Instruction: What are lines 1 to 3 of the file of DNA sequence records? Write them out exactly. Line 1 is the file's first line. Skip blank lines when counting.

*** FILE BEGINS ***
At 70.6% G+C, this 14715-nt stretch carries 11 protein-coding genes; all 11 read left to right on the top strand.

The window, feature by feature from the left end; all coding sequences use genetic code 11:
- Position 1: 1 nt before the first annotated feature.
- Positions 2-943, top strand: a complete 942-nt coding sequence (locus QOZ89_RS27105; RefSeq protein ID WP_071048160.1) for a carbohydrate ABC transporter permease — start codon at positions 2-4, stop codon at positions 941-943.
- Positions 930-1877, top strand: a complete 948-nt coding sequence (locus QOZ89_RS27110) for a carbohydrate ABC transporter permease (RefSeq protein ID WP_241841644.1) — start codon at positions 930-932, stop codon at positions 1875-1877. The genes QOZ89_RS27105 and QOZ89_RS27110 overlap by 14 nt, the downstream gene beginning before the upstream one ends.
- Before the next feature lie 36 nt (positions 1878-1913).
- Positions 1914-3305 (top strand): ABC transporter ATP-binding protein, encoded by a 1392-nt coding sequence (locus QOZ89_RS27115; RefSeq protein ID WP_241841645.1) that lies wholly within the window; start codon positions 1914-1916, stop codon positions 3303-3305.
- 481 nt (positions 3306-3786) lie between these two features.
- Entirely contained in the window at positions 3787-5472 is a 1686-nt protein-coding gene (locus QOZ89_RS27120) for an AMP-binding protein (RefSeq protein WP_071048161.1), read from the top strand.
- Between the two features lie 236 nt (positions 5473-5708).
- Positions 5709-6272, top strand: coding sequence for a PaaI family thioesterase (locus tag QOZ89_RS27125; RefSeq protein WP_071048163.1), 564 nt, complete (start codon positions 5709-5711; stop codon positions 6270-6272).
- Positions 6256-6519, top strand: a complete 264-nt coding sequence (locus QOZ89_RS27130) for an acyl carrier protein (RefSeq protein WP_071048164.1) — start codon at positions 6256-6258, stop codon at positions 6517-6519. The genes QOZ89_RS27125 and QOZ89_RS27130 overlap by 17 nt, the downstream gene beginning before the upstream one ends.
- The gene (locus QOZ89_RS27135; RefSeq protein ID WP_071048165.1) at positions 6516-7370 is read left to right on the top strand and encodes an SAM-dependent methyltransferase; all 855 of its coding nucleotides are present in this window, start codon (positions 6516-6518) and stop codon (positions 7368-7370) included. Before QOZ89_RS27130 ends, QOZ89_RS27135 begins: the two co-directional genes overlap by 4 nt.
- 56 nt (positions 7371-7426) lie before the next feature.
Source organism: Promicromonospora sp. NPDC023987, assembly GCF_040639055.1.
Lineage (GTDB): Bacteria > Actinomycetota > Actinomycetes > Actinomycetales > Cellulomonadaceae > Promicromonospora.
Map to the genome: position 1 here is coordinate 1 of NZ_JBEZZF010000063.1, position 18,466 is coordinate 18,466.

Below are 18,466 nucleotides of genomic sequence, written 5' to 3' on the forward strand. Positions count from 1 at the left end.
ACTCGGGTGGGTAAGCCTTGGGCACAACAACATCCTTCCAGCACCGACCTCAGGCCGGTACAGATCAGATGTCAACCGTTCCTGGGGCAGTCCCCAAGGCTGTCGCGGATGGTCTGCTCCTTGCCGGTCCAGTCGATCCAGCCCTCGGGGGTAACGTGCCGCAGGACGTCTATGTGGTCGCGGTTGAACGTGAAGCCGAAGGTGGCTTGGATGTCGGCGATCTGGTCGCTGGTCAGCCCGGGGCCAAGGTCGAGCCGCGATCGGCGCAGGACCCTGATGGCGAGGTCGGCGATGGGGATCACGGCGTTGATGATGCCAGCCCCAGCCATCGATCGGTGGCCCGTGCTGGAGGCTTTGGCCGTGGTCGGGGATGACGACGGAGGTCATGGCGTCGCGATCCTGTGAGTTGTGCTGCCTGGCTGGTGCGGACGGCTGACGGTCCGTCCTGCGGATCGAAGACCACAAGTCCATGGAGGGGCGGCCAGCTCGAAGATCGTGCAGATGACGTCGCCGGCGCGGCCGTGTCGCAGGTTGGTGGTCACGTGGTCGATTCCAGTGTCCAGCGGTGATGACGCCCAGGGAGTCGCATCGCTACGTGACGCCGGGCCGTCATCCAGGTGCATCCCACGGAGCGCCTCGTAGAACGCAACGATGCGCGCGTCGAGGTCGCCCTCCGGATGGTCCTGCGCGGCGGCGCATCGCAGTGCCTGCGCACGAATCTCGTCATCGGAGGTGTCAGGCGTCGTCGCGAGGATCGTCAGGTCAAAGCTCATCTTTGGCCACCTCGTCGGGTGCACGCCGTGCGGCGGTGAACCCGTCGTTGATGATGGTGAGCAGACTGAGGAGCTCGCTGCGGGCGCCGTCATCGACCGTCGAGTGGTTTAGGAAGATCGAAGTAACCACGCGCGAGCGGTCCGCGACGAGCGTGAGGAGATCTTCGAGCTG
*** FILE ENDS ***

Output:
At 70.6% G+C, this 14715-nt stretch carries 11 protein-coding genes; all 11 read left to right on the top strand.

The window, feature by feature from the left end; all coding sequences use genetic code 11:
- Position 1: 1 nt before the first annotated feature.